“We didn’t do anything special. Bismillah is just an incredible album,” Pagal Haina’s Singh puts it bluntly while describing PCRC’s 2019 album that has now notched over 50 million streams on Spotify. “And it’s been four years since its launch. It just took its time.” In any case PCRC was never in a hurry. Their music has simply caught on, more so in the two years of the pandemic when listeners seemed to have found the time to discover new music.
“We haven’t spent a single marketing dollar in the US. Even for this tour we haven’t spent one dollar on ads to promote the tour. All ticket sales have been based on whatever we posted on social media and our mailing lists,” reveals Singh
Against Portrait of a Time, PCRC’s immensely popular compilation of songs the band had done up until 2018, Bismillah is more cohesive as an album, feels Dhruv Bhola. “The album has its own universe, and then every song has its own universe,” he says, thereby letting on why they’ve decided to essentially play songs from that album for the America tour.
Suryakant describes their setlist as a planned piece of art. “They (the songs) are all completely different from the album versions. And I don’t mean different like different chords. They are just performed with a different kind of energy. They answer to the stage. We changed every song to sort of fit that.”
Those who have watched the band live know what he’s talking about. The songs, the way these are performed with unique embellishments that accentuate the overriding emotion of each is an experience to cherish. Musically, they are well-knit. Sophisticated. The albums vouch for that. Live, they only get better.
Till now PCRC’s US fans have had to make do with YouTube uploads of concerts in India. Now, they’ll hear the real deal. It is their “likes” that have primarily propelled Peter Cat’s meow to a roar overseas. “America is the home of the music industry of the world. And there is a certain sense that if something works in America it spreads to the world,” reasons Suryakant. He believes that PCRC has been embraced in the US just by the sheer range of the diversity of people, styles of music, acts and art which happen in America. “And obviously, a lot of the music we make has been inspired by the American language for music. It’s like we are going there and presenting a new idea, new translation of all these things. In a funny way it just makes sense. They just have a lot more understanding…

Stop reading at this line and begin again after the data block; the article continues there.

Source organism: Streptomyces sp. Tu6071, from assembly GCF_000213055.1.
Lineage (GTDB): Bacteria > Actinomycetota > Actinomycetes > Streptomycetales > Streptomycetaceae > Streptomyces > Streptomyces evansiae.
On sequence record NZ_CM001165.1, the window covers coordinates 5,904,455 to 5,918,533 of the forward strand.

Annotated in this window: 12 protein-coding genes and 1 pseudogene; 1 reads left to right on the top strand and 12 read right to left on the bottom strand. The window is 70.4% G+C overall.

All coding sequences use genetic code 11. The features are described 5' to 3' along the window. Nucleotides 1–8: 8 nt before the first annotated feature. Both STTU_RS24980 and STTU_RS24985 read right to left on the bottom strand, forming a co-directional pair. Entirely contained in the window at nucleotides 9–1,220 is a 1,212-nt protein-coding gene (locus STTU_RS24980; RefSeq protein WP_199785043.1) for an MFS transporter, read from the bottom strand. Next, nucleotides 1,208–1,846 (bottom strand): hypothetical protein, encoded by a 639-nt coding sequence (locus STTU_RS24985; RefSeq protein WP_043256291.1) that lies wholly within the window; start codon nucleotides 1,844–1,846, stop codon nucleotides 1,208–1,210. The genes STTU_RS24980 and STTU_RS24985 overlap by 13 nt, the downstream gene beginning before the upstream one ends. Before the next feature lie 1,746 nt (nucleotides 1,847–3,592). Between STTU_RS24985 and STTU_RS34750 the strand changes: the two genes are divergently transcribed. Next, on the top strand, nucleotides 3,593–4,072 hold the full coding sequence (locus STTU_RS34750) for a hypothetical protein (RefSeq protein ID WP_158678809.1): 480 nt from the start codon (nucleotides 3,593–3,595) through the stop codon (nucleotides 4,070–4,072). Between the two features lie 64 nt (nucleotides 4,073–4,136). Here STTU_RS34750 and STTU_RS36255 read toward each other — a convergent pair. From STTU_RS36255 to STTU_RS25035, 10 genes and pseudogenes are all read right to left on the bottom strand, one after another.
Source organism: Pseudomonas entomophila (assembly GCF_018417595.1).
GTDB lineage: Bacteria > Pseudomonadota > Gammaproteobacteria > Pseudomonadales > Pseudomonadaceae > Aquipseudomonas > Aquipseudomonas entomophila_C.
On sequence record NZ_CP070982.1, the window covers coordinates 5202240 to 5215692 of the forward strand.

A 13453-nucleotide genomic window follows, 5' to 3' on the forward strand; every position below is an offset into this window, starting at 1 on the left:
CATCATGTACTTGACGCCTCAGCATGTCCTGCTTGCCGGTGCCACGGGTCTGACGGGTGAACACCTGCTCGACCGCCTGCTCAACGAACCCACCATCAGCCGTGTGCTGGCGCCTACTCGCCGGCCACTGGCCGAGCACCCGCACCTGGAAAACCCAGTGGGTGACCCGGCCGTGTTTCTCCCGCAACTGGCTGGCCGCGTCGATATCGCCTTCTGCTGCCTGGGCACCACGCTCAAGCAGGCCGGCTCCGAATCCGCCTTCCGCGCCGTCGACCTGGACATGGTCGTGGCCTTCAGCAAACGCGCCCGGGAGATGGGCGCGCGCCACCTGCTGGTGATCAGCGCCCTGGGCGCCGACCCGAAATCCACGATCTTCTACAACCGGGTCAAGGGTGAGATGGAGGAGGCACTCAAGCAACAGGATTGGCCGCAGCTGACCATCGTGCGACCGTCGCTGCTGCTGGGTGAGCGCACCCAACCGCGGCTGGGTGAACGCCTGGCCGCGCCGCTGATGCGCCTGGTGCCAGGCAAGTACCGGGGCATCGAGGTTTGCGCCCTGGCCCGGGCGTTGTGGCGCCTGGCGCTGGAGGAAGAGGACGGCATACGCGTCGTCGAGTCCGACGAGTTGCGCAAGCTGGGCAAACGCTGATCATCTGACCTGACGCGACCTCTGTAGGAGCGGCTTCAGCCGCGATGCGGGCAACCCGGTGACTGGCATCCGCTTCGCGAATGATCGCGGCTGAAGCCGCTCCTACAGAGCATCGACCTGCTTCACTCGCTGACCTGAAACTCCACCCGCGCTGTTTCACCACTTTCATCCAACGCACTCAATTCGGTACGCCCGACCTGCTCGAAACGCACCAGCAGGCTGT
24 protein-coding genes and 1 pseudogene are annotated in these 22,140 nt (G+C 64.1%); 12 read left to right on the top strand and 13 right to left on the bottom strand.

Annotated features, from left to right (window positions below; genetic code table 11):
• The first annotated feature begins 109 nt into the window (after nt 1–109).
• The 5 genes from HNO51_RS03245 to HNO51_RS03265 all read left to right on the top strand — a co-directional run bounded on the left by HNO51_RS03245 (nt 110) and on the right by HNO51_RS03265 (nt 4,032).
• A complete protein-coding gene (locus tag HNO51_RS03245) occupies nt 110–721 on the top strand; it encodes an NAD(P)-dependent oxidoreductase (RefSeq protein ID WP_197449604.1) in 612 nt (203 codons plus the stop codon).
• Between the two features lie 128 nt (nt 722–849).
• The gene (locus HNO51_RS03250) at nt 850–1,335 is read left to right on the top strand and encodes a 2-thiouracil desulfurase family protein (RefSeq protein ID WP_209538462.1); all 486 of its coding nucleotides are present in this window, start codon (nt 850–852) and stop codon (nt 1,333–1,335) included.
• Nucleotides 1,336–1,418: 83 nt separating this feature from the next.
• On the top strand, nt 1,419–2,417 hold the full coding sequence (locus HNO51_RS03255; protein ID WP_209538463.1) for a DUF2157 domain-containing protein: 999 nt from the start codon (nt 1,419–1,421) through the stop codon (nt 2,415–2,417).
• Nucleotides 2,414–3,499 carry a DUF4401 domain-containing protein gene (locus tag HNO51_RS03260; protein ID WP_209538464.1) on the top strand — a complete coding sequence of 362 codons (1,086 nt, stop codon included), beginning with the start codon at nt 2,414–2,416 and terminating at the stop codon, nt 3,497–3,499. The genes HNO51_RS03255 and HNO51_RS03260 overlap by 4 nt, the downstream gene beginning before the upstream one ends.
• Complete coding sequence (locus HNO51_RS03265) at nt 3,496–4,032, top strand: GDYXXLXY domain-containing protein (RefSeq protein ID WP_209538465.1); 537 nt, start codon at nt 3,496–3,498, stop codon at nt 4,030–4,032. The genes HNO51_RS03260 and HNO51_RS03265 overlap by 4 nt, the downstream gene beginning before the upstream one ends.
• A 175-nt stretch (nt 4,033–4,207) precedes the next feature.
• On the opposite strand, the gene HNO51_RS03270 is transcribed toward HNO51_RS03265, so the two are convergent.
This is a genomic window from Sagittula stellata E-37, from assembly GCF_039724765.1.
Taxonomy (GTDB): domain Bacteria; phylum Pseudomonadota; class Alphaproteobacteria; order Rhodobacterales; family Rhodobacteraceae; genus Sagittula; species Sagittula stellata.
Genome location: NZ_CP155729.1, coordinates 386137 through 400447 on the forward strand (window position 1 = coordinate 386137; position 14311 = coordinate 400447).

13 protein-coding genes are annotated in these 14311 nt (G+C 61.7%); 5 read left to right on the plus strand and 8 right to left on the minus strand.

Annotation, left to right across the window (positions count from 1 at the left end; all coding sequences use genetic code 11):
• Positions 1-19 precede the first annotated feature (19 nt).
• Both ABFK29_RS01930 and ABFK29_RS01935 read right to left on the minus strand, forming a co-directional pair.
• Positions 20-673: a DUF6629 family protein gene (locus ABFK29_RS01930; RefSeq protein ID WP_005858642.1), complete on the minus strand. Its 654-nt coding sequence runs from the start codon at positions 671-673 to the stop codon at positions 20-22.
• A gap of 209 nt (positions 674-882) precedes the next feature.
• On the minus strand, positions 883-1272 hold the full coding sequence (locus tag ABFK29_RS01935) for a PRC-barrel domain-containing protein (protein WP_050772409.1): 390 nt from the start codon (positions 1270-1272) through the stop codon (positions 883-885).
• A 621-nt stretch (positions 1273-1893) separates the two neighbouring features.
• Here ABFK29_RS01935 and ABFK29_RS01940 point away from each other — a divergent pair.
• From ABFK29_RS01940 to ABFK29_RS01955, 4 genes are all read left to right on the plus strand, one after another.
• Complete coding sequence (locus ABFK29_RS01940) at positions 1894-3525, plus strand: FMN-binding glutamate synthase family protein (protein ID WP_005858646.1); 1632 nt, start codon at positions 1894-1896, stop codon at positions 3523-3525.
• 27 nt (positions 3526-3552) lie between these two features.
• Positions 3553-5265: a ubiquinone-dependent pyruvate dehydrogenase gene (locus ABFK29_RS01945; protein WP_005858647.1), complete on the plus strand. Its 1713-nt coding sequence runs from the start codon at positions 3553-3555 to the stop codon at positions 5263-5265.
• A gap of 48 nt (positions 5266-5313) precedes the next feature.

“A band of boys who are quite authentic, going and performing is a rarer thing now than you think. And that’s ultimately what we are. Since we never joined a major label, we never had this breakout major-level success. And we are on our own route. I think people in America are attracted to that,” he feels. Suryakant agrees that in India though there’s still a sense of confusion about what PCRC is doing. “Even our parents aren’t always exactly sure of what we are doing. I think in America they really respect people who take a chance and do something strange and meaningful,” he concludes.
Time to close your eyes. Listen to the trumpets languorously unspool time in Floated By. The guitarist chimes in, the drummer rides the cymbals gently while folks are chatting at a wedding. Suryakant rises, as though from the far side on to centre-stage, singing about something good: Time just floated by. Where I wanna know. Right between these eyes is how I wanna go. Oh something changed. I’ll deal with it. Maybe I was always there. All I wanna be… is something so good. Something so good.
PCRC has been curating their setlist over the years to be like a play or a theatrical event with songs marking a clear beginning and an end. Hence, the concept of planned art. “It’s a film,” says Suryakant. “You watch it. There are stages to it. It starts and it ends. And we want people to basically come there, experience that film and have the after-print of the show.”
America, say hello to the Peter Cat Recording Company.
TTOnline’s interaction with Peter Cat Recording Co. Clockwise from top: Rohit (keys, trumpet); Pagal Haina’s Dhruv Singh who heads the band’s management team, holding up a picture of Karan (drums) on his phone since he couldn’t be there; Kartik (guitar, trumpet); Dhruv Bhola (bass, samples); and Suryakant (guitar, vocals)